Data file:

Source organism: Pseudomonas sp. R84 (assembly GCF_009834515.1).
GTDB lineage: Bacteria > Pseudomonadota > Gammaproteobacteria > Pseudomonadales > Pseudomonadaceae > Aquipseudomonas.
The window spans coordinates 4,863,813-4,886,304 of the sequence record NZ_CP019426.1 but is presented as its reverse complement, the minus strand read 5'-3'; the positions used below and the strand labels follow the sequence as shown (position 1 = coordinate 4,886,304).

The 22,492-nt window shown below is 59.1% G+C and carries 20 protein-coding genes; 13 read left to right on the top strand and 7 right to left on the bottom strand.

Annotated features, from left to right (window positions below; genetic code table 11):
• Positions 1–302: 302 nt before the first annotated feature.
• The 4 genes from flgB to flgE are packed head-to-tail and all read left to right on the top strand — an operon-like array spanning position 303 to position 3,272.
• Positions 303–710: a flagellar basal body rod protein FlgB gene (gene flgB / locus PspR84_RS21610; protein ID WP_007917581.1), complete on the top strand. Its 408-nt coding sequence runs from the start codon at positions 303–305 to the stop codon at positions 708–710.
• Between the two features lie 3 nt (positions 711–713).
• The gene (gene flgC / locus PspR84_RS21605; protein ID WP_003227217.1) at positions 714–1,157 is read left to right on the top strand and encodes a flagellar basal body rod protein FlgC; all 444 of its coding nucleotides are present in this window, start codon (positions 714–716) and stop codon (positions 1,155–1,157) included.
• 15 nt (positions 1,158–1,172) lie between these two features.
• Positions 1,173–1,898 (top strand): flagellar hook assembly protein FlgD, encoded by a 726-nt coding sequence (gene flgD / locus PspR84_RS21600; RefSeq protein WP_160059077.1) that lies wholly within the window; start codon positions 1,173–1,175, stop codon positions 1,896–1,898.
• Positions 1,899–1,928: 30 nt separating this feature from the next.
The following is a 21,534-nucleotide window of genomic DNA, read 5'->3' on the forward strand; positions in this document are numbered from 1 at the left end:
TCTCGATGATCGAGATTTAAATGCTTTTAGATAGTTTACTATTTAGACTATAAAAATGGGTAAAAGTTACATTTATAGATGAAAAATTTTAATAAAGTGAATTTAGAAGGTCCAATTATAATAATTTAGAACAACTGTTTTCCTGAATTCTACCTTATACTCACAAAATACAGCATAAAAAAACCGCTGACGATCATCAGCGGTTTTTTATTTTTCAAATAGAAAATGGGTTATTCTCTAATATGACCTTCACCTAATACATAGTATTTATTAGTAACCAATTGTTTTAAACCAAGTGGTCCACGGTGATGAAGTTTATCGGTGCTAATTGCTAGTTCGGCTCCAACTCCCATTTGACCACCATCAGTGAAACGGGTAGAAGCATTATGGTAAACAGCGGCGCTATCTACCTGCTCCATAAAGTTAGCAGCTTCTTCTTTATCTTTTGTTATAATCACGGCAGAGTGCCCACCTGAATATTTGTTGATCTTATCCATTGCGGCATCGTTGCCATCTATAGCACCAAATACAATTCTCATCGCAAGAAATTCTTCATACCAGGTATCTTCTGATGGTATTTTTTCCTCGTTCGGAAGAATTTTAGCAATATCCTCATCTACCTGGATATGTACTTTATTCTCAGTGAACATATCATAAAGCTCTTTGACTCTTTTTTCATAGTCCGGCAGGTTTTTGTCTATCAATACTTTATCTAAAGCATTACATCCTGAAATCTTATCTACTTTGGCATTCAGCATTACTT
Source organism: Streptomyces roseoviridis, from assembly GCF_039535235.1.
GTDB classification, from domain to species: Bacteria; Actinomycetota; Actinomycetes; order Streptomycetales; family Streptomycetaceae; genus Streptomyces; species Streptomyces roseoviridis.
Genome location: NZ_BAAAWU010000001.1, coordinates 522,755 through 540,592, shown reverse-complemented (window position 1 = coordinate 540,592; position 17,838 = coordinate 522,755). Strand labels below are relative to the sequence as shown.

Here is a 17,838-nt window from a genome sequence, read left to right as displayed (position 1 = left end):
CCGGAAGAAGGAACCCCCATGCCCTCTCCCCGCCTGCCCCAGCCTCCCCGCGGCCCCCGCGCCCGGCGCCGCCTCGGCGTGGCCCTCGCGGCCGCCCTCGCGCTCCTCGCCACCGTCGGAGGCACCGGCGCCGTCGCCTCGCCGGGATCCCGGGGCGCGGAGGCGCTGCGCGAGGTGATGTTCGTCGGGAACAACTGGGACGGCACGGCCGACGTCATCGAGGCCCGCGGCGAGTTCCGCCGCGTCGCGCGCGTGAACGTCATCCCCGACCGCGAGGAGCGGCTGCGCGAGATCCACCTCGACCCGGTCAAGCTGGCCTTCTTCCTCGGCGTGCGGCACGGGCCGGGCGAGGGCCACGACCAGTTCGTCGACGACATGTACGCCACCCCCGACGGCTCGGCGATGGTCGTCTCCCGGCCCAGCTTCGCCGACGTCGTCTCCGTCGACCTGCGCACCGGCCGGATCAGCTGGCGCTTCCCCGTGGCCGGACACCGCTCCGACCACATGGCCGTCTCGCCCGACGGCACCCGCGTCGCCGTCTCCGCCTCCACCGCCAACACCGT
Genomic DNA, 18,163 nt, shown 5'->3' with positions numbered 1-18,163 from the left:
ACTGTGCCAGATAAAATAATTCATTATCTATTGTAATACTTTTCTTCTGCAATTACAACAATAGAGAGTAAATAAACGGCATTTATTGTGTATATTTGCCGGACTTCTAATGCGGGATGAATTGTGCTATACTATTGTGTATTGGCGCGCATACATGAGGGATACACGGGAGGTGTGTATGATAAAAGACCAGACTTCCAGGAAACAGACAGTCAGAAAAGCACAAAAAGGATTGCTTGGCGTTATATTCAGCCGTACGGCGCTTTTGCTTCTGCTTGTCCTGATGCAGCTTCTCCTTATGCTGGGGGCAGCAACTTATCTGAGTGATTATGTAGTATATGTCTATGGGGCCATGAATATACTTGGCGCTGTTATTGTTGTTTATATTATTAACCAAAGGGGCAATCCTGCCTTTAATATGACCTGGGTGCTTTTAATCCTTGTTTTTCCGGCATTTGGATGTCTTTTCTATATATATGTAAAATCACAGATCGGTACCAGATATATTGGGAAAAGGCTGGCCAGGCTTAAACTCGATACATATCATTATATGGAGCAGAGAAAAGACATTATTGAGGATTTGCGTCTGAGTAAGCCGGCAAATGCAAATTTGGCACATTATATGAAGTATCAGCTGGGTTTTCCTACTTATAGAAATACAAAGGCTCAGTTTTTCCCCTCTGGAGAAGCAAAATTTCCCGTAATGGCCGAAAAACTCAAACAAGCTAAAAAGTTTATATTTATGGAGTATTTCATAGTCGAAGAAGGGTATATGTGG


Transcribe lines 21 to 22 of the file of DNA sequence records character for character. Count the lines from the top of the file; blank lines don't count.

Genomic DNA, 18,163 nt, shown 5'->3' with positions numbered 1-18,163 from the left:
ACTGTGCCAGATAAAATAATTCATTATCTATTGTAATACTTTTCTTCTGCAATTACAACAATAGAGAGTAAATAAACGGCATTTATTGTGTATATTTGCCGGACTTCTAATGCGGGATGAATTGTGCTATACTATTGTGTATTGGCGCGCATACATGAGGGATACACGGGAGGTGTGTATGATAAAAGACCAGACTTCCAGGAAACAGACAGTCAGAAAAGCACAAAAAGGATTGCTTGGCGTTATATTCAGCCGTACGGCGCTTTTGCTTCTGCTTGTCCTGATGCAGCTTCTCCTTATGCTGGGGGCAGCAACTTATCTGAGTGATTATGTAGTATATGTCTATGGGGCCATGAATATACTTGGCGCTGTTATTGTTGTTTATATTATTAACCAAAGGGGCAATCCTGCCTTTAATATGACCTGGGTGCTTTTAATCCTTGTTTTTCCGGCATTTGGATGTCTTTTCTATATATATGTAAAATCACAGATCGGTACCAGATATATTGGGAAAAGGCTGGCCAGGCTTAAACTCGATACATATCATTATATGGAGCAGAGAAAAGACATTATTGAGGATTTGCGTCTGAGTAAGCCGGCAAATGCAAATTTGGCACATTATATGAAGTATCAGCTGGGTTTTCCTACTTATAGAAATACAAAGGCTCAGTTTTTCCCCTCTGGAGAAGCAAAATTTCCCGTAATGGCCGAAAAACTCAAACAAGCTAAAAAGTTTATATTTATGGAGTATTTCATAGTCGAAGAAGGGTATATGTGG